Yup, that's the world we live in, where due process for Israel gets dismissed because Israel has already been convicted in advance of any investigation.

I would say Alvaro Ulribe's being named to the flotilla panel has upset Israel's enemies since the last thing on earth they want is to hear the truth. They want Israel to be subjected to a drumhead court, which about says it all.

Gavin said...

It worries me more that they haven't criticised Geoffrey Palmer, the absence of teeth gnashing suggesting they approve of that appointment. I have to admit I was reassured more by Uribes presence than our 'ex prime minister', I don't trust Palmer to do the right thing here. His plucking from a career of relative obscurity is very suspicious to me. Palmer was only a caretaker PM, he's not even world famous in NZ so why did they pick him.


Sylvia said...

There was that former American Nazi who became recruiter for the United Klans of America, a group known for its violence at the time. His name was Daniel Burros. One day a New York Times article revealed his Jewish identity. True to his beliefs, Daniel Burros shot himself the same day.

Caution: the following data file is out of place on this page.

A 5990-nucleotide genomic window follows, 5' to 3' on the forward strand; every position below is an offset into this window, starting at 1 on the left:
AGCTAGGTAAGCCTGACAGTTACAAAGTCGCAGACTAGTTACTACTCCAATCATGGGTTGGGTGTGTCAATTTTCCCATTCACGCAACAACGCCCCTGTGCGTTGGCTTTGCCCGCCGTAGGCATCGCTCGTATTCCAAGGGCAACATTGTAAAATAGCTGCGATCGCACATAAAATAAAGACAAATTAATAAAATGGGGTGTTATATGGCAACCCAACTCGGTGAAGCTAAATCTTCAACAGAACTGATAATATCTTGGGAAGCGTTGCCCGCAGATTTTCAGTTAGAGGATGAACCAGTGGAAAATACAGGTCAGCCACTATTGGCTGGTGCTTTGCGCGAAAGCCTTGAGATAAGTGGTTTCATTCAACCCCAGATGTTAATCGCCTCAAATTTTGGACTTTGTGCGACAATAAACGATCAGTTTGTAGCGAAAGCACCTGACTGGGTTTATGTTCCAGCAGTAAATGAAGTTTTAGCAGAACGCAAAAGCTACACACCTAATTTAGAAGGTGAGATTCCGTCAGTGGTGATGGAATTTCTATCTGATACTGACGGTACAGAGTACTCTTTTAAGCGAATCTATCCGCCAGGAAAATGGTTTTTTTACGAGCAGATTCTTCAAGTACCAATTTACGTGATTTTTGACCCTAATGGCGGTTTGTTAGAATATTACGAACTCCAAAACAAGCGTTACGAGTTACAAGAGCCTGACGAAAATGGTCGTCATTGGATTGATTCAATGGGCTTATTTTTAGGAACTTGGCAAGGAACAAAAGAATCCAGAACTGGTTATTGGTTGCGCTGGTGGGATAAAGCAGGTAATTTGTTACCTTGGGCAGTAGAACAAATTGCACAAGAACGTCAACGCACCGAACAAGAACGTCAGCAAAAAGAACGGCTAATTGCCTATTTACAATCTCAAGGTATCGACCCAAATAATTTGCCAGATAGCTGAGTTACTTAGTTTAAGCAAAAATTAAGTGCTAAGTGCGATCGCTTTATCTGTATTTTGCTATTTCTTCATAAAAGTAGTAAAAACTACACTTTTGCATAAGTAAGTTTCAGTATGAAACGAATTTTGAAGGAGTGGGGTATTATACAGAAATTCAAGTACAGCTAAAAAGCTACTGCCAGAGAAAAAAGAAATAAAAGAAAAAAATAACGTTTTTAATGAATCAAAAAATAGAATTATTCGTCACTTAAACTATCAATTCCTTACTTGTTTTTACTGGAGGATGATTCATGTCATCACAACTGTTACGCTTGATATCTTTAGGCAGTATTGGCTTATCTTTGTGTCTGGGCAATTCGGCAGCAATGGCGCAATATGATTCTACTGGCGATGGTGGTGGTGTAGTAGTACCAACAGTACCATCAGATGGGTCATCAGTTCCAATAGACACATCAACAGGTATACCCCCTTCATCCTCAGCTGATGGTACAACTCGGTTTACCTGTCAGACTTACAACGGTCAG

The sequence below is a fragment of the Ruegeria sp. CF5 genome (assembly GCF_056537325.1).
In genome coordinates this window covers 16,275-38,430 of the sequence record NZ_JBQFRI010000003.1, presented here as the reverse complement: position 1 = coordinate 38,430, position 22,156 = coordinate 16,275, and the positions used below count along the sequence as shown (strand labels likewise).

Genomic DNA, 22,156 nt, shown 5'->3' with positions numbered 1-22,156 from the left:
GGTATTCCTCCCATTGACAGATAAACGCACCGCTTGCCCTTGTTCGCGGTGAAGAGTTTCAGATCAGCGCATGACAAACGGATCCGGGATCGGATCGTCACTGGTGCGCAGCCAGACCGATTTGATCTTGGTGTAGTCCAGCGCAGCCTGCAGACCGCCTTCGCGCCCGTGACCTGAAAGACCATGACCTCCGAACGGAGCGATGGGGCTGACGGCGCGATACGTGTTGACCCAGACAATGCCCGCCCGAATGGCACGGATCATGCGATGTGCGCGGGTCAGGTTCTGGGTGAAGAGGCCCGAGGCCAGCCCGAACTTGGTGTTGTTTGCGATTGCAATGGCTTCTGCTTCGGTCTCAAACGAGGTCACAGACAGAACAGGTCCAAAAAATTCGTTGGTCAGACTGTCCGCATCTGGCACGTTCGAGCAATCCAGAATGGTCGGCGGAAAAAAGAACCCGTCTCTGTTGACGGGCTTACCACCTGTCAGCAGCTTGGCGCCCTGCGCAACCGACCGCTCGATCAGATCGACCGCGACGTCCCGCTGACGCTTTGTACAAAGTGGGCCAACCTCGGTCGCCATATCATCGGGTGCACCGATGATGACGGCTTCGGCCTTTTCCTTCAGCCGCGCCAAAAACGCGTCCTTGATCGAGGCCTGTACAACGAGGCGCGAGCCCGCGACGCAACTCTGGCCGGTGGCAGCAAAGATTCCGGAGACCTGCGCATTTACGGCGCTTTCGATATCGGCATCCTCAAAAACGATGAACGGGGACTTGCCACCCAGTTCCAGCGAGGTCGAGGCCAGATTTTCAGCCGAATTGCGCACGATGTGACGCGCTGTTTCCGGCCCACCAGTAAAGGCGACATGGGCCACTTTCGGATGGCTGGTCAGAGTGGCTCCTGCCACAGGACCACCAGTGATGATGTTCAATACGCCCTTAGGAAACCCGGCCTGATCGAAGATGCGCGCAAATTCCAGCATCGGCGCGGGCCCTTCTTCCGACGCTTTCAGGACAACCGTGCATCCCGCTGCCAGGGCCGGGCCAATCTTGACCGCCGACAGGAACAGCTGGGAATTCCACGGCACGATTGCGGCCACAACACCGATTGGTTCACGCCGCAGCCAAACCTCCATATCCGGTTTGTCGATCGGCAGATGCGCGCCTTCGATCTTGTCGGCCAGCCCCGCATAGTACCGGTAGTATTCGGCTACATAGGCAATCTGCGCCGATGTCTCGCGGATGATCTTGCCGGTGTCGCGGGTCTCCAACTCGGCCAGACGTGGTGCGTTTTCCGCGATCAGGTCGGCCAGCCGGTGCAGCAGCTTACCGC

The film "The Believer" (in some languages "Daniel Balint") is an adaptation from his true story, yet it shows the kind of unstability that has characterized Jewish self-hating rhetoric throughout the ages.

Yet, how can people be rational with such an irrational, divided, inciting, self-loathing, self-serving American Ashkenazi religious leadership? The things coming from Progressive pulpits make one just want to sit and weep.

NormanF said...

The Left is increasingly sounding like Stormfront. But they considered the Nazis kindred buddies right up to the time Hitler attacked the Soviet Union. It would have to be an attack on them for them to shed their present alliance with Islam.

Anonymous said...

The "imperfect has become the enemy of the good" as regards "purist human rights brigades" and all to the detriment of those they claim to speak for.

Jenni said...

Bobby Fischer, IQ 187
Daniel Burros, IQ 154

Self-hating mental insanity related to Ashkenazic intelligence?

Barry Meislin said...

...such an irrational, divided, inciting, self-loathing, self-serving American Ashkenazi religious leadership....

I have a bit of trouble understanding that phrase too (which is quite a whoppingly incorrect generalization), unless by "Ashkenazic" (sic) you mean, "progressive Jewish."